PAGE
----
And to the assizes............

122
His adventure with a crew of gipsies.

130
The several opinions of him in the country. ......... 131
His return to London, and fellow-travellers in the

stage coach......
His soliloquy upon the sudden and unexpected

death of a friend .......
Spirits, the appearance of them not fabulous.............
Squeezing the hand, by whom first used in making love 109
Story-tellers, their ridiculous punctuality.....

.............. 138
TASTE (corrupt) of the age, to what attributed .......... 140
Tears, not always the sign of true sorrow......

95
Theodosius and Constantia, their adventures .............
Time, our ill use of it................

The Spectator's direction how to spend it..........
Tom Touchy, a quarrelsome fellow..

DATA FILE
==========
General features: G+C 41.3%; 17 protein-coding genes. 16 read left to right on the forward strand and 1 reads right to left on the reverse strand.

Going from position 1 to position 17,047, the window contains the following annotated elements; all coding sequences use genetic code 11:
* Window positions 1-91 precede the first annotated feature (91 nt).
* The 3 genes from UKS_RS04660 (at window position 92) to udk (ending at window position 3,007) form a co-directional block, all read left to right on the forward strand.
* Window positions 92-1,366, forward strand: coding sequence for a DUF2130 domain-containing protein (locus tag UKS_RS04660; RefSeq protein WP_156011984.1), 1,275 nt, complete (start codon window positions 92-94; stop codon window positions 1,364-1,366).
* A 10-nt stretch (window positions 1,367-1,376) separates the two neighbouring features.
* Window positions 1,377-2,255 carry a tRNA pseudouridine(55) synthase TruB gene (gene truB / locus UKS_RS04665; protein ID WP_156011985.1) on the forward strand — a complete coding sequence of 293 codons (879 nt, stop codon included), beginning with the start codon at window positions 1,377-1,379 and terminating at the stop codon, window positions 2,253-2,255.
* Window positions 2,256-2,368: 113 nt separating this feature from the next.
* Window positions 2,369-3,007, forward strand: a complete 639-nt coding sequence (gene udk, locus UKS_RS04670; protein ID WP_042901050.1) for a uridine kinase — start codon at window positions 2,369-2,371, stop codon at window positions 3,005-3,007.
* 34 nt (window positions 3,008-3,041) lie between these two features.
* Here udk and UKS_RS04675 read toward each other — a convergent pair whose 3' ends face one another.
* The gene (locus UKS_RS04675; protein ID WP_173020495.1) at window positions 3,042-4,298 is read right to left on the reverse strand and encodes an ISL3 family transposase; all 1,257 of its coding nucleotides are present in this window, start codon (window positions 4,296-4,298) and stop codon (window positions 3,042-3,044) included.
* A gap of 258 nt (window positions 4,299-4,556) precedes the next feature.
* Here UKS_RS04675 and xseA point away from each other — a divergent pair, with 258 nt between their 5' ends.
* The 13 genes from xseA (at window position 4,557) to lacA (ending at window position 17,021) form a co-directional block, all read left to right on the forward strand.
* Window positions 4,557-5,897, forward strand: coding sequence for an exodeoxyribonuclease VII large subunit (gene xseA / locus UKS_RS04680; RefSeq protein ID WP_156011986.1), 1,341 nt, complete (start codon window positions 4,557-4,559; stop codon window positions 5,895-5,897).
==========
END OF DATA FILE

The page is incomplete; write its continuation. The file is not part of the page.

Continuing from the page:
VOL. II.

Ff

132

110

............

No.
Tom Tulip, challenged by Dick Crastin..........

Flies into the country ....................
Truepenny (Jack) strangely good-natured ...............
VALETUDINARIANS in society, who.......................

Not to be admitted into company, but on condi-
tions..............................................

143
Vapours in women, to what to be ascribed ............... 115
Varilas, his cheerfulness and good humour make him
generally acceptable ..............

100
Virgil, his beautiful allegories founded on the Platonic

philosophy..............
Virtue, the exercise of it recommended...............

Its influence ............
Its near relation to decency....

104
Volumes; the advantage an author receives of pub-

lishing his works in volumes, rather than in
single pieces .....................

124
URANIUS, his great composure of soul........................ 143
WAGERING disputants exposed ..................................